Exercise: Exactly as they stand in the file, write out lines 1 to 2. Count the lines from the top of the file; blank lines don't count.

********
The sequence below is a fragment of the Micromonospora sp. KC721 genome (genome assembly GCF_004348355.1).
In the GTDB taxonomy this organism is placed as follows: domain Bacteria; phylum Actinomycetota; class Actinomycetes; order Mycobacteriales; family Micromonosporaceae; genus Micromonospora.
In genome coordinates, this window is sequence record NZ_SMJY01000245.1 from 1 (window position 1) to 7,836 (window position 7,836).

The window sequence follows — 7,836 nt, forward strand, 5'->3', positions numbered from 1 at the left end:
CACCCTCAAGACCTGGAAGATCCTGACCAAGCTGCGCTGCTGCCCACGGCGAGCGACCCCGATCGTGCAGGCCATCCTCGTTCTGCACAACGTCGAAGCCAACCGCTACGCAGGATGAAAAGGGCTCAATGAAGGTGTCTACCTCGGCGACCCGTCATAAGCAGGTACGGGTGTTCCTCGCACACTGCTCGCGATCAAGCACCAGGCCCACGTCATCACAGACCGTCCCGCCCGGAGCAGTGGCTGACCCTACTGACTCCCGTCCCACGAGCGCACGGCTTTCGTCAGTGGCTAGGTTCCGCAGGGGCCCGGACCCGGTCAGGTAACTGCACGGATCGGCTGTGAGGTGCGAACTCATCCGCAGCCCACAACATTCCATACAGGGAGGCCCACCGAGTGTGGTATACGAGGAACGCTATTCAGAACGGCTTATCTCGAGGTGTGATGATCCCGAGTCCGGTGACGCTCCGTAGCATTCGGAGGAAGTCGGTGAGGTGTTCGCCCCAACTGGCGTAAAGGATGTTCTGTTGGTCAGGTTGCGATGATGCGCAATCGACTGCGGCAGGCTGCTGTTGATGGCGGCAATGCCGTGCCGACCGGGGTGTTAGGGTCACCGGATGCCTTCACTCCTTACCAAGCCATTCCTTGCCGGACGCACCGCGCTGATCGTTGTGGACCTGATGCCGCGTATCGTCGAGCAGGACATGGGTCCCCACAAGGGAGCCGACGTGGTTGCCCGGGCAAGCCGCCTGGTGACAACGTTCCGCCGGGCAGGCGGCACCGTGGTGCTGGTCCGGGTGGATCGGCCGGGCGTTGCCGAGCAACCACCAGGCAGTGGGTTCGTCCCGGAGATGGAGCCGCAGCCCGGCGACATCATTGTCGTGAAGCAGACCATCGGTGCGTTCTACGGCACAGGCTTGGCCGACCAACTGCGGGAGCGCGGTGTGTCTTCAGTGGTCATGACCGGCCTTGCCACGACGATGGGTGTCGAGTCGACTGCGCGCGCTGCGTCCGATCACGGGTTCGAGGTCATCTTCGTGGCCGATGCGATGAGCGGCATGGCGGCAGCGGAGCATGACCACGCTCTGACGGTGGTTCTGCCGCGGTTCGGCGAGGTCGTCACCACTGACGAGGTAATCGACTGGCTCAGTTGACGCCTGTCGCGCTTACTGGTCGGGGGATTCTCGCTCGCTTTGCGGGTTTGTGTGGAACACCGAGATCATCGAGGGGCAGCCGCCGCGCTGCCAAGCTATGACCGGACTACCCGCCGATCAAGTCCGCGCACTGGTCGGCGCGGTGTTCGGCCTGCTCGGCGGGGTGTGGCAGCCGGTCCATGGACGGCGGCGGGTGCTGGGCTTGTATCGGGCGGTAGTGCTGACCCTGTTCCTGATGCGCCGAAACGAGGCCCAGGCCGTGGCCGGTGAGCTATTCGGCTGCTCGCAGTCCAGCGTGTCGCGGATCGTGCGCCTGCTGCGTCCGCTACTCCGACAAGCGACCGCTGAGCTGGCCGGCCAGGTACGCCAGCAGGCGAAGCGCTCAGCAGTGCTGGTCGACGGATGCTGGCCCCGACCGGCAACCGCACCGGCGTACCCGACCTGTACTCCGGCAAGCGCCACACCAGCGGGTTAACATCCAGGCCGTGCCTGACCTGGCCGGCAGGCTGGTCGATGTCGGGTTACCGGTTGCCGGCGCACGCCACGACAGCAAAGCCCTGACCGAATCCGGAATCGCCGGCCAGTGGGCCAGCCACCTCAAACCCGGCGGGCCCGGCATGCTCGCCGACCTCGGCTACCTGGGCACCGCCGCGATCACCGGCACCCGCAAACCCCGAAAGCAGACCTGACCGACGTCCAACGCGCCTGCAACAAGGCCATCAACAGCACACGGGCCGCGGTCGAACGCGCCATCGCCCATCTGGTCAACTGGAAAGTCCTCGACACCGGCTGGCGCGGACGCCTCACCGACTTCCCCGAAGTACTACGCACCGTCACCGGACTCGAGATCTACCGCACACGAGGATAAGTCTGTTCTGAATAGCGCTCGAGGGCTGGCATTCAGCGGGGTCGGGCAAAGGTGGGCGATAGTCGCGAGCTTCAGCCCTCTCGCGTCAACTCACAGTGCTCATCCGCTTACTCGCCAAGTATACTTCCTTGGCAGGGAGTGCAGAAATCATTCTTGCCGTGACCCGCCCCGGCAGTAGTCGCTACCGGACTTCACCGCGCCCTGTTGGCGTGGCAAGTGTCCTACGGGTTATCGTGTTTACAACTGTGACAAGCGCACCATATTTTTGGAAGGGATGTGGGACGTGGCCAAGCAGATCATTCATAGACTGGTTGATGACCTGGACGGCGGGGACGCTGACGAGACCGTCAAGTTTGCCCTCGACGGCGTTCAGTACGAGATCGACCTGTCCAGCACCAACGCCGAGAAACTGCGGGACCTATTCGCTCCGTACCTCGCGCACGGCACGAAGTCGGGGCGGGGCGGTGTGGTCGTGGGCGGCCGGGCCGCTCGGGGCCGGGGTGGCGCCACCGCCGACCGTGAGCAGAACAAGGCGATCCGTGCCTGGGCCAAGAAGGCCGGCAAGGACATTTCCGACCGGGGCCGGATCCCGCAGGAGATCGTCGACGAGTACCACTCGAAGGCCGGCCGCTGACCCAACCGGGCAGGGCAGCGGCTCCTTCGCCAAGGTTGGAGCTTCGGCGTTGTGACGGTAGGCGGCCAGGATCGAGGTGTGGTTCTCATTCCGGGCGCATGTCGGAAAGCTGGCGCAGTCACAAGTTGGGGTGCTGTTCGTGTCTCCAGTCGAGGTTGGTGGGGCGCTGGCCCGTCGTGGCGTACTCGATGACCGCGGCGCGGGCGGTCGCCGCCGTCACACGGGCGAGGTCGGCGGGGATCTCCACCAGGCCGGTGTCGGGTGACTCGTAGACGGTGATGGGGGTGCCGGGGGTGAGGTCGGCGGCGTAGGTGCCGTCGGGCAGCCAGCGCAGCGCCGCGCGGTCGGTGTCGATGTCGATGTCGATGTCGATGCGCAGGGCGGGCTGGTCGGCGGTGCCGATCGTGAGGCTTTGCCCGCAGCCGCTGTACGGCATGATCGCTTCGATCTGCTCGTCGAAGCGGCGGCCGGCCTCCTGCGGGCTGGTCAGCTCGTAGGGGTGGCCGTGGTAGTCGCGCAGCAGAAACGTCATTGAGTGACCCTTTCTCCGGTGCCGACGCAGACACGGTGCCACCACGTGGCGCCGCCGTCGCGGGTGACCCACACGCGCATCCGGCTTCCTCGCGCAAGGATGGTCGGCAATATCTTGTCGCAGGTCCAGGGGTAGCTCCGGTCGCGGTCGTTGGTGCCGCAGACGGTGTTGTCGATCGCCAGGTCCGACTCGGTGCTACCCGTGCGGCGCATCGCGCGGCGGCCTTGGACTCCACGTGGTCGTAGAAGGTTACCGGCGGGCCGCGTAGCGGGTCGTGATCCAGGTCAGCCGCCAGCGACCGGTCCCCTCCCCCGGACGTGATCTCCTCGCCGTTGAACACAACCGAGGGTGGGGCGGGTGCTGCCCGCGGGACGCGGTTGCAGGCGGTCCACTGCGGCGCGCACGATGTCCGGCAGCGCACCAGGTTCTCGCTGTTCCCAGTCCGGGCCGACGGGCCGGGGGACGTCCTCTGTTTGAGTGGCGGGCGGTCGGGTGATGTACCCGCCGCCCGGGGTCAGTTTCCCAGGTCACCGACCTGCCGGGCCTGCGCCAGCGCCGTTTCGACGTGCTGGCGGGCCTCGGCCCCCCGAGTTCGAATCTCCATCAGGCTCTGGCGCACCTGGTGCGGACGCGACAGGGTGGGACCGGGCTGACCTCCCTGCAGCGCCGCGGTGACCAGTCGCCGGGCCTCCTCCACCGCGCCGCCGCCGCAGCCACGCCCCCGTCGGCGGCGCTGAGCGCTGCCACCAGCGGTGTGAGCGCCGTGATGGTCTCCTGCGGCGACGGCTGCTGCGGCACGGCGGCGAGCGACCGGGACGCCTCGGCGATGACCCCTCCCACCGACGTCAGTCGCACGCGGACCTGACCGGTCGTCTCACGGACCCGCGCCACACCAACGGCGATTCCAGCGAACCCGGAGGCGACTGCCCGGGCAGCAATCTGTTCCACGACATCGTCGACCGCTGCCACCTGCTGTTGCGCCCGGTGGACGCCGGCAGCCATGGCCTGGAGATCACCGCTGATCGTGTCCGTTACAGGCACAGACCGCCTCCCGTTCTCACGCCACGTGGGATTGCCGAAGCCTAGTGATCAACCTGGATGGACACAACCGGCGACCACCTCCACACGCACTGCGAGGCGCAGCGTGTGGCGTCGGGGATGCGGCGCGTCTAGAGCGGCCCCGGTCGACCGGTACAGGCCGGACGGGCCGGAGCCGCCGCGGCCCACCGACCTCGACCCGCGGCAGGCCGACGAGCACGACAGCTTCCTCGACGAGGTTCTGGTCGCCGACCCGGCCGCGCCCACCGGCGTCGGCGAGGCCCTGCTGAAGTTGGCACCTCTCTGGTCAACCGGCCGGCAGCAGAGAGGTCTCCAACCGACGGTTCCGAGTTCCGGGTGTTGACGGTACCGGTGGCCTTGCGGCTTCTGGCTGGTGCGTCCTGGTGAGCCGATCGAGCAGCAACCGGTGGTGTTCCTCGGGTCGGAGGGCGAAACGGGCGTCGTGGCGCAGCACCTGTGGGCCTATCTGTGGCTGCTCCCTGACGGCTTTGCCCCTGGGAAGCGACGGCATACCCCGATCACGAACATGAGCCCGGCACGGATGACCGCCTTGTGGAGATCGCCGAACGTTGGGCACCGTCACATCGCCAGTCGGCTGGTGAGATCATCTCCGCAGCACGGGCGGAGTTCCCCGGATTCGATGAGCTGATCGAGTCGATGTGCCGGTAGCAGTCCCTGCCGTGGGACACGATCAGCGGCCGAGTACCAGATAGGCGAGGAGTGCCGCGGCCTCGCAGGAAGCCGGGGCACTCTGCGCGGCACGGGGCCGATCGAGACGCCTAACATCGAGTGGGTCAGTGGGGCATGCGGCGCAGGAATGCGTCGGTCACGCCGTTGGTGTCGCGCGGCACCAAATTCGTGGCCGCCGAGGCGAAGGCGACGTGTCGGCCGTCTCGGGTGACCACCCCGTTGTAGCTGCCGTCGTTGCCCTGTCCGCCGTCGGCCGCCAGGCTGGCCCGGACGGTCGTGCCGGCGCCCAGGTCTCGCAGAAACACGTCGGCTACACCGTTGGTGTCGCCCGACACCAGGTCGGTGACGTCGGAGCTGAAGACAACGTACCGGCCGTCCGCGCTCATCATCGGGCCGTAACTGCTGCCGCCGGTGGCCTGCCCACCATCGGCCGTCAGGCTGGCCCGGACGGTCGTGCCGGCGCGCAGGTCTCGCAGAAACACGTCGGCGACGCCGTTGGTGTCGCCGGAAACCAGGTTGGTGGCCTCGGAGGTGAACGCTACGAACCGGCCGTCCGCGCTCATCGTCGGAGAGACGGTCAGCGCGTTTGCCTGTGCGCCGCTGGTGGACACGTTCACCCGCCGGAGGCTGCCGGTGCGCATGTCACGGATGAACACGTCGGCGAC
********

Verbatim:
The sequence below is a fragment of the Micromonospora sp. KC721 genome (genome assembly GCF_004348355.1).
In the GTDB taxonomy this organism is placed as follows: domain Bacteria; phylum Actinomycetota; class Actinomycetes; order Mycobacteriales; family Micromonosporaceae; genus Micromonospora.